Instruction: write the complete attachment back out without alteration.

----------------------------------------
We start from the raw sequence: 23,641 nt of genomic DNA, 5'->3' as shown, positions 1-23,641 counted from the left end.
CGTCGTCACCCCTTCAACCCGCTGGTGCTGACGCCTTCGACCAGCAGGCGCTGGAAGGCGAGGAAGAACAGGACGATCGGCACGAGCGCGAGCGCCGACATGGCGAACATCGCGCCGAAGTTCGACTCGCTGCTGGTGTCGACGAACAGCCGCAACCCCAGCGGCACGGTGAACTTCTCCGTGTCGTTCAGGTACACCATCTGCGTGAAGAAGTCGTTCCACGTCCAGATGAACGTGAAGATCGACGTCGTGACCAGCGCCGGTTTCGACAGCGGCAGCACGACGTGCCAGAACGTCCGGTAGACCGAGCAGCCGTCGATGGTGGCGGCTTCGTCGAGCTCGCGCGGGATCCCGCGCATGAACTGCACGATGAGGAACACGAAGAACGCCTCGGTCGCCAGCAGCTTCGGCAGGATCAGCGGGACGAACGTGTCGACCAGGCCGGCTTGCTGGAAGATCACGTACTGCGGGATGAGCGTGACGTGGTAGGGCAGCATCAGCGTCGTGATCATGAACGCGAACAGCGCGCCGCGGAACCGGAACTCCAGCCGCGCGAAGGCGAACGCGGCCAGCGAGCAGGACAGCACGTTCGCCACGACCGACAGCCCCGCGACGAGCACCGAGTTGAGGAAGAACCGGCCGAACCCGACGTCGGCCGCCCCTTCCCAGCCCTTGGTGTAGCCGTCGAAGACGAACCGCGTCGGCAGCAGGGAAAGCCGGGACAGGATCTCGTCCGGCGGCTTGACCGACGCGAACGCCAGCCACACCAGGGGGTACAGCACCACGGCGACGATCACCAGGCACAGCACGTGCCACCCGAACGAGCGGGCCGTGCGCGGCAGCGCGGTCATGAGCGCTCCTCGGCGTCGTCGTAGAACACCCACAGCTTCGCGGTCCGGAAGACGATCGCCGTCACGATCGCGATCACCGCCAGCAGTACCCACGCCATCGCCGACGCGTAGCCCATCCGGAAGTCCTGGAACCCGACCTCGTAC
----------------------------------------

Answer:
We start from the raw sequence: 23,641 nt of genomic DNA, 5'->3' as shown, positions 1-23,641 counted from the left end.
CGTCGTCACCCCTTCAACCCGCTGGTGCTGACGCCTTCGACCAGCAGGCGCTGGAAGGCGAGGAAGAACAGGACGATCGGCACGAGCGCGAGCGCCGACATGGCGAACATCGCGCCGAAGTTCGACTCGCTGCTGGTGTCGACGAACAGCCGCAACCCCAGCGGCACGGTGAACTTCTCCGTGTCGTTCAGGTACACCATCTGCGTGAAGAAGTCGTTCCACGTCCAGATGAACGTGAAGATCGACGTCGTGACCAGCGCCGGTTTCGACAGCGGCAGCACGACGTGCCAGAACGTCCGGTAGACCGAGCAGCCGTCGATGGTGGCGGCTTCGTCGAGCTCGCGCGGGATCCCGCGCATGAACTGCACGATGAGGAACACGAAGAACGCCTCGGTCGCCAGCAGCTTCGGCAGGATCAGCGGGACGAACGTGTCGACCAGGCCGGCTTGCTGGAAGATCACGTACTGCGGGATGAGCGTGACGTGGTAGGGCAGCATCAGCGTCGTGATCATGAACGCGAACAGCGCGCCGCGGAACCGGAACTCCAGCCGCGCGAAGGCGAACGCGGCCAGCGAGCAGGACAGCACGTTCGCCACGACCGACAGCCCCGCGACGAGCACCGAGTTGAGGAAGAACCGGCCGAACCCGACGTCGGCCGCCCCTTCCCAGCCCTTGGTGTAGCCGTCGAAGACGAACCGCGTCGGCAGCAGGGAAAGCCGGGACAGGATCTCGTCCGGCGGCTTGACCGACGCGAACGCCAGCCACACCAGGGGGTACAGCACCACGGCGACGATCACCAGGCACAGCACGTGCCACCCGAACGAGCGGGCCGTGCGCGGCAGCGCGGTCATGAGCGCTCCTCGGCGTCGTCGTAGAACACCCACAGCTTCGCGGTCCGGAAGACGATCGCCGTCACGATCGCGATCACCGCCAGCAGTACCCACGCCATCGCCGACGCGTAGCCCATCCGGAAGTCCTGGAACCCGACCTCGTAC